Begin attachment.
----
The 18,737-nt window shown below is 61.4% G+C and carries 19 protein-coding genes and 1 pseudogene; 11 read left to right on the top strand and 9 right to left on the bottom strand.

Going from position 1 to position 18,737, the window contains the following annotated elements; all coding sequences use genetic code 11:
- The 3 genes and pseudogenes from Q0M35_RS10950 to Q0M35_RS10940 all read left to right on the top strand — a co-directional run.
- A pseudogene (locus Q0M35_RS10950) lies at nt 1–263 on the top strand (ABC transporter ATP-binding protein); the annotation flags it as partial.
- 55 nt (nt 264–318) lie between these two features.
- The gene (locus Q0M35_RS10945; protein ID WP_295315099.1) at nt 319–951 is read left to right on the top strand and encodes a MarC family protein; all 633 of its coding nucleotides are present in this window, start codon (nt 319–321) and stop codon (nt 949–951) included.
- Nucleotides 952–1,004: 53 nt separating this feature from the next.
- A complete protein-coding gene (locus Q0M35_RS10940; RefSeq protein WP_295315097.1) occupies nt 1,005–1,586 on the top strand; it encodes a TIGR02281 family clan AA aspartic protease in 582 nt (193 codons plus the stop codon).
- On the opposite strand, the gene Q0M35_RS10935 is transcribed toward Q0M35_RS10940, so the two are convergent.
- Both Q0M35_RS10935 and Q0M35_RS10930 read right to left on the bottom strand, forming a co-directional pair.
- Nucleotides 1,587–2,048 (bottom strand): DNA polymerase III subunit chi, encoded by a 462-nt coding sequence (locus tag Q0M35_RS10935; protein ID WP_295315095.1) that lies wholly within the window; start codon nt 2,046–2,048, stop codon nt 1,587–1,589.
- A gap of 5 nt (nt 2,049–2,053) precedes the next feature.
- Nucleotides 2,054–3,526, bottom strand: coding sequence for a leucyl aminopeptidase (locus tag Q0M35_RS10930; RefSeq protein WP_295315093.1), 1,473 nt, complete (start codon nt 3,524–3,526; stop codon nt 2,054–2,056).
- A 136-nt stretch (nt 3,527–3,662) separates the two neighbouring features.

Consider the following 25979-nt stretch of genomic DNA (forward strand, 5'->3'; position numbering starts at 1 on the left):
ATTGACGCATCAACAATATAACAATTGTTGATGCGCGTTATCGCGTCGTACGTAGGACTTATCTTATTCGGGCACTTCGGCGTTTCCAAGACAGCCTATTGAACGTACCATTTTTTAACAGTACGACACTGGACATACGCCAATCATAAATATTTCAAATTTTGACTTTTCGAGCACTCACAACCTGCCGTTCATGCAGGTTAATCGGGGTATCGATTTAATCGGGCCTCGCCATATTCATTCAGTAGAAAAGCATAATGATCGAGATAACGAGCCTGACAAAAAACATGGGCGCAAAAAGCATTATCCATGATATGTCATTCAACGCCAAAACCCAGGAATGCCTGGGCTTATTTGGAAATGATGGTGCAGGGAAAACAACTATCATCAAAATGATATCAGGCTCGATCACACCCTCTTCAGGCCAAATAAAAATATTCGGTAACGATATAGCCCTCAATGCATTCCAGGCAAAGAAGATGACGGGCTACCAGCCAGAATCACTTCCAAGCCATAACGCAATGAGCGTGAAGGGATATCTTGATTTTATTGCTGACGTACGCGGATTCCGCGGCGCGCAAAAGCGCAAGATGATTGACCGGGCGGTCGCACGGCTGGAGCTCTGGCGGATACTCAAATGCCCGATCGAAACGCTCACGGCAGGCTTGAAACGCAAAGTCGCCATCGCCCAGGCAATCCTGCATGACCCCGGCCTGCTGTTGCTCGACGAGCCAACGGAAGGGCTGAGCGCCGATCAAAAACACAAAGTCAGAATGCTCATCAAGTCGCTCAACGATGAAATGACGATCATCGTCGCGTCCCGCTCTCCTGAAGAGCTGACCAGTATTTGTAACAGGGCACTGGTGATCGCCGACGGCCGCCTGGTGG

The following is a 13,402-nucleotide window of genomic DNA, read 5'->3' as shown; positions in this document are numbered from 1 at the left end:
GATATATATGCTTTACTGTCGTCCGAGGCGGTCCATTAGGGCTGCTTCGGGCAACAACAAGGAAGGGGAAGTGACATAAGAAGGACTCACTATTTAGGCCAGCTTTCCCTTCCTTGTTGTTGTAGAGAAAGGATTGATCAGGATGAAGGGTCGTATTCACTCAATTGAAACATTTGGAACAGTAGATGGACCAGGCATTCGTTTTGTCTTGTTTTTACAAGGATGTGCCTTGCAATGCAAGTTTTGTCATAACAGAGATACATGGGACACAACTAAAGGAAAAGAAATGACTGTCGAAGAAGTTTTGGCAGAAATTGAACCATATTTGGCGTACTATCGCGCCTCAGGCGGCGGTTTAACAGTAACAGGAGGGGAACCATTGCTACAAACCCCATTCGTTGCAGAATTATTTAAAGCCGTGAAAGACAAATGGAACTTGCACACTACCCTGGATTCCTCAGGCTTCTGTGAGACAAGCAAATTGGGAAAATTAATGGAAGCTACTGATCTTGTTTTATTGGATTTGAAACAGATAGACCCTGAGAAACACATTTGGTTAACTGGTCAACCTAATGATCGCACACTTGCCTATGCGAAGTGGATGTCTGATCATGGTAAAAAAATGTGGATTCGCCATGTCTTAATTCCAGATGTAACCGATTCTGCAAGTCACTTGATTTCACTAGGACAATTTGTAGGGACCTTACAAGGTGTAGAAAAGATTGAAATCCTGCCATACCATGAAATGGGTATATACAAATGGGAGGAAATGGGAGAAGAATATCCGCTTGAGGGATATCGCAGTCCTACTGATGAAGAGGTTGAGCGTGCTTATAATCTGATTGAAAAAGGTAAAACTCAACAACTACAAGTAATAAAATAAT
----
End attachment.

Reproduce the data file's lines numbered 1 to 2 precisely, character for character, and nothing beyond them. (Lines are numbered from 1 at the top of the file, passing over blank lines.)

The 18,737-nt window shown below is 61.4% G+C and carries 19 protein-coding genes and 1 pseudogene; 11 read left to right on the top strand and 9 right to left on the bottom strand.

Going from position 1 to position 18,737, the window contains the following annotated elements; all coding sequences use genetic code 11: